The following was originally published in The Hub.
A team of Johns Hopkins University biomedical engineers and Johns Hopkins Medicine heart specialists have developed an algorithm that warns doctors several hours before hospitalized COVID-19 patients experience cardiac arrest or blood clots.
The COVID-HEART predictor can forecast cardiac arrest in COVID-19 patients with a median early warning time of 18 hours and predict blood clots three days in advance. It was developed with data from 2,178 patients treated at five of six hospitals in the Johns Hopkins Health System between March 1 and Sept. 27.
“It’s an early warning system to predict in real time these two outcomes in hospitalized COVID patients,” said senior author Natalia Trayanova, a professor of biomedical engineering and a professor of medicine. “The continuously updating predictor can help hospitals allocate the appropriate resources and proper interventions to attain the best outcomes for patients.”
The paper is posted online on the pre-print website called MedRxiv where scientists throughout the pandemic have been sharing urgent research related to COVID-19. Trayanova’s lab began the research in April with one of the first grants awarded from the National Science Foundation’s Rapid Response Research effort.
The technology is available for licensing through Johns Hopkins Technology Ventures.
Julie K. Shade, lead author and a doctoral student in the Department of Biomedical Engineering, built the machine-learning algorithm with more than 100 clinical data points, demographic information, and laboratory results obtained from the JH-CROWN registry that Johns Hopkins established to collect COVID-19 data from every patient in the hospital system. She added other variables that she found reported by doctors on Twitter and from other pre-print papers.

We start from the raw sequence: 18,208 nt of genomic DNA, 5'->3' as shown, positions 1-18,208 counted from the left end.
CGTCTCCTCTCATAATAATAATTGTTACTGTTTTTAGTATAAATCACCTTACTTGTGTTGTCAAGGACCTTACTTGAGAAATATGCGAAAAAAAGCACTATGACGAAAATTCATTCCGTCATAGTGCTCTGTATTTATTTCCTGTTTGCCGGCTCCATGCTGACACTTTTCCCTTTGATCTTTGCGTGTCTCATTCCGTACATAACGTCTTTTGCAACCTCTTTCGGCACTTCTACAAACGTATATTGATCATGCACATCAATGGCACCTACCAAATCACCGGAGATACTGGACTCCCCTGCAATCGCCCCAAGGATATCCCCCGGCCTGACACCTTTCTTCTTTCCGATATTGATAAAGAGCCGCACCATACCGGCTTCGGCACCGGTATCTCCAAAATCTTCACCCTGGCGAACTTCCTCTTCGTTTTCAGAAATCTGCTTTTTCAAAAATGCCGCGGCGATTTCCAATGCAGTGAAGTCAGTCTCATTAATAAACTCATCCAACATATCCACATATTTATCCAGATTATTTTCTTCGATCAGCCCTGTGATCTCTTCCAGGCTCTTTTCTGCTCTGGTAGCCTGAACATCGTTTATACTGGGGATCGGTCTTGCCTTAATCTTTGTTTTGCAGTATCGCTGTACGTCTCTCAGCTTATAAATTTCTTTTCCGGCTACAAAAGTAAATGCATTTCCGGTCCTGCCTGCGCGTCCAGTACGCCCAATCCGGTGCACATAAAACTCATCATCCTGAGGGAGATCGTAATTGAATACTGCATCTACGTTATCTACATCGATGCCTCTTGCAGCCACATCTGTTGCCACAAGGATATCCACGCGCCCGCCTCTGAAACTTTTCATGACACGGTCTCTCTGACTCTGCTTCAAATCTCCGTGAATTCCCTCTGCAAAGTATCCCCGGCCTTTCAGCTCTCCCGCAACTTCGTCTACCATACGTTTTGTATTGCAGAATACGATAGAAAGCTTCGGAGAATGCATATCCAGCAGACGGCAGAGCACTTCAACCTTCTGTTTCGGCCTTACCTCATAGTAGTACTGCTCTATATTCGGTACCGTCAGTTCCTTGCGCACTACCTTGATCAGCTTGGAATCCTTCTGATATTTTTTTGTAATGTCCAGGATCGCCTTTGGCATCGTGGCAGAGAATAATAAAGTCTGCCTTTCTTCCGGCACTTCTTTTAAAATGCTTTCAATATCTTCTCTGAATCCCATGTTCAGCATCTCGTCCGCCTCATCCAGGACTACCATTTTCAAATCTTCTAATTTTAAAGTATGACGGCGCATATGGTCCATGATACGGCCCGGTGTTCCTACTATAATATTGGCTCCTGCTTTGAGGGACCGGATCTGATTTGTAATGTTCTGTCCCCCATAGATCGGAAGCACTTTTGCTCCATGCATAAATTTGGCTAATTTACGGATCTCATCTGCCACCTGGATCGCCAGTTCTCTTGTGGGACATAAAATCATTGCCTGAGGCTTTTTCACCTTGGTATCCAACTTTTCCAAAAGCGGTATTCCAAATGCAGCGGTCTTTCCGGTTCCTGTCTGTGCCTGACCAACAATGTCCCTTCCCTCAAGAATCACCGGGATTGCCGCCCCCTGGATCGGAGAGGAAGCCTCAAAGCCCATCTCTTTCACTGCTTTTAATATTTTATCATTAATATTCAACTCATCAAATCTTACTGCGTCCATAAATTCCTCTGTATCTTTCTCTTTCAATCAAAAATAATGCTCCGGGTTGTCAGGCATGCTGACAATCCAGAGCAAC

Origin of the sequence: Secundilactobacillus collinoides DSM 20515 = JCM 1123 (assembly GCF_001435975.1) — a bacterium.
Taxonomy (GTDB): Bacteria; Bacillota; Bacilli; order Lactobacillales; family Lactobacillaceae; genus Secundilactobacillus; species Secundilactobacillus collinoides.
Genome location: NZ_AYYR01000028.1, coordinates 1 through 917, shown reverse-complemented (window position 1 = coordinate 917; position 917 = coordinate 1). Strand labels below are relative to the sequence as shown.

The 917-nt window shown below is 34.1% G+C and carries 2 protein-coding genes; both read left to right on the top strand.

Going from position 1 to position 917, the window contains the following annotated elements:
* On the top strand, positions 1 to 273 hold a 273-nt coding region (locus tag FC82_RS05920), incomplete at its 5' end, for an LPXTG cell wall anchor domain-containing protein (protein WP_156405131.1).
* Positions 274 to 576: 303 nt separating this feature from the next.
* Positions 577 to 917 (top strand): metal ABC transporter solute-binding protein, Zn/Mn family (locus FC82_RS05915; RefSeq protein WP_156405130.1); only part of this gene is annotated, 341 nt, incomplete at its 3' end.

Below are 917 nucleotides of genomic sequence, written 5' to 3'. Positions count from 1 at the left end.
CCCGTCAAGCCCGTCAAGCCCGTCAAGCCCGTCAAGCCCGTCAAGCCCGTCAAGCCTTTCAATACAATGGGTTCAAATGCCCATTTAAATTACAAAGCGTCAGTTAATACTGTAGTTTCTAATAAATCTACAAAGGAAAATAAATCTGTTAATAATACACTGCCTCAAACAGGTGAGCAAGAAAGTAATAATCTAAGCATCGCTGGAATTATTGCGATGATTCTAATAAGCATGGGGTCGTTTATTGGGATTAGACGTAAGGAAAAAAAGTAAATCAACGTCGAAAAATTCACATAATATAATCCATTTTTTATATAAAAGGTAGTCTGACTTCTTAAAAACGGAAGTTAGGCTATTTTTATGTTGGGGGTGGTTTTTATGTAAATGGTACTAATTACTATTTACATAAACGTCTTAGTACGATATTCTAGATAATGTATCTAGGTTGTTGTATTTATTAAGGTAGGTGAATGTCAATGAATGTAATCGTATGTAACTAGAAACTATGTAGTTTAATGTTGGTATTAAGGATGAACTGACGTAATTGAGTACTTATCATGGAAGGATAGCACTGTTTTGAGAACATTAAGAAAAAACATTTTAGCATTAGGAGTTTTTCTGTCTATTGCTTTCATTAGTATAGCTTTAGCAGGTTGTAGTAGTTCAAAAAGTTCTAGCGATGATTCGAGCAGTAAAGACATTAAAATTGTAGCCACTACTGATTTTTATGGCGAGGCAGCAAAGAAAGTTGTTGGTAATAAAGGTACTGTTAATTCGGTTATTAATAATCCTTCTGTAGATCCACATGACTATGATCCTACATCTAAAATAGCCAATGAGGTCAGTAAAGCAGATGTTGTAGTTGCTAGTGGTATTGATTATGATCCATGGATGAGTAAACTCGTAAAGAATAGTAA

“Throughout the summer I would see anecdotal reports on Twitter or in pre-prints of certain cardiovascular variables in COVID patients that doctors had found that might be significant and I would add them into the model,” Shade said. “It very much evolved as we learned about COVID. We didn’t know everything that would be important because it’s such a new disease.”
For example, the team did not anticipate that electrocardiogram data would play a critical role in the prediction of blood clotting. But once it was added, ECG data became one of the most accurate indicators for the condition, Trayanova said.
The next step for the researchers is to develop the best method for setting up the technology in hospitals to aid with the care of COVID-19 patients.
“The COVID-HEART predictor tool could help in the rapid triage of COVID-19 patients in the clinical setting especially when resources are limited,” said Allison Hays, associate professor of medicine in the Johns Hopkins University School of Medicine and the project’s clinical collaborator. “This may have implications for the treatment and closer monitoring of COVID-19 patients to help prevent these poor outcomes.”